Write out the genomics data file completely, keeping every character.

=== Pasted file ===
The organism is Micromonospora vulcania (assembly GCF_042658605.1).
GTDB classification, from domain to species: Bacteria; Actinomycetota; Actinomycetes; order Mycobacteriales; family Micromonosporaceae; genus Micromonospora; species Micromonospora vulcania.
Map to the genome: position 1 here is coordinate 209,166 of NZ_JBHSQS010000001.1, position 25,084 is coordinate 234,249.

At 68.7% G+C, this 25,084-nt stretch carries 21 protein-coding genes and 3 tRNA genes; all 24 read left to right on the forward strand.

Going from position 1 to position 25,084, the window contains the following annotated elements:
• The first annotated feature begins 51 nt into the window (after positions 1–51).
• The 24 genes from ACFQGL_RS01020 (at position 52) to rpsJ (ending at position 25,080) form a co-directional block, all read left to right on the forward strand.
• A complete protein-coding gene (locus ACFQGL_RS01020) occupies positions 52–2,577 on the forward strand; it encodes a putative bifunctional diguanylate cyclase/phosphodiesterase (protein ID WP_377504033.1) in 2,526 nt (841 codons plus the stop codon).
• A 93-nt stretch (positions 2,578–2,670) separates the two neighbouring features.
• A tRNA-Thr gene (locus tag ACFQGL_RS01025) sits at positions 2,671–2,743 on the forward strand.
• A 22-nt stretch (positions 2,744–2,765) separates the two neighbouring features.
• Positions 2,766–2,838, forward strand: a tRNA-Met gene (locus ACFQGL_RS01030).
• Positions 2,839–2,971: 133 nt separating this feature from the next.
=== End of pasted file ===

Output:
The organism is Micromonospora vulcania (assembly GCF_042658605.1).
GTDB classification, from domain to species: Bacteria; Actinomycetota; Actinomycetes; order Mycobacteriales; family Micromonosporaceae; genus Micromonospora; species Micromonospora vulcania.
Map to the genome: position 1 here is coordinate 209,166 of NZ_JBHSQS010000001.1, position 25,084 is coordinate 234,249.

At 68.7% G+C, this 25,084-nt stretch carries 21 protein-coding genes and 3 tRNA genes; all 24 read left to right on the forward strand.

Going from position 1 to position 25,084, the window contains the following annotated elements:
• The first annotated feature begins 51 nt into the window (after positions 1–51).
• The 24 genes from ACFQGL_RS01020 (at position 52) to rpsJ (ending at position 25,080) form a co-directional block, all read left to right on the forward strand.
• A complete protein-coding gene (locus ACFQGL_RS01020) occupies positions 52–2,577 on the forward strand; it encodes a putative bifunctional diguanylate cyclase/phosphodiesterase (protein ID WP_377504033.1) in 2,526 nt (841 codons plus the stop codon).
• A 93-nt stretch (positions 2,578–2,670) separates the two neighbouring features.
• A tRNA-Thr gene (locus tag ACFQGL_RS01025) sits at positions 2,671–2,743 on the forward strand.
• A 22-nt stretch (positions 2,744–2,765) separates the two neighbouring features.
• Positions 2,766–2,838, forward strand: a tRNA-Met gene (locus ACFQGL_RS01030).
• Positions 2,839–2,971: 133 nt separating this feature from the next.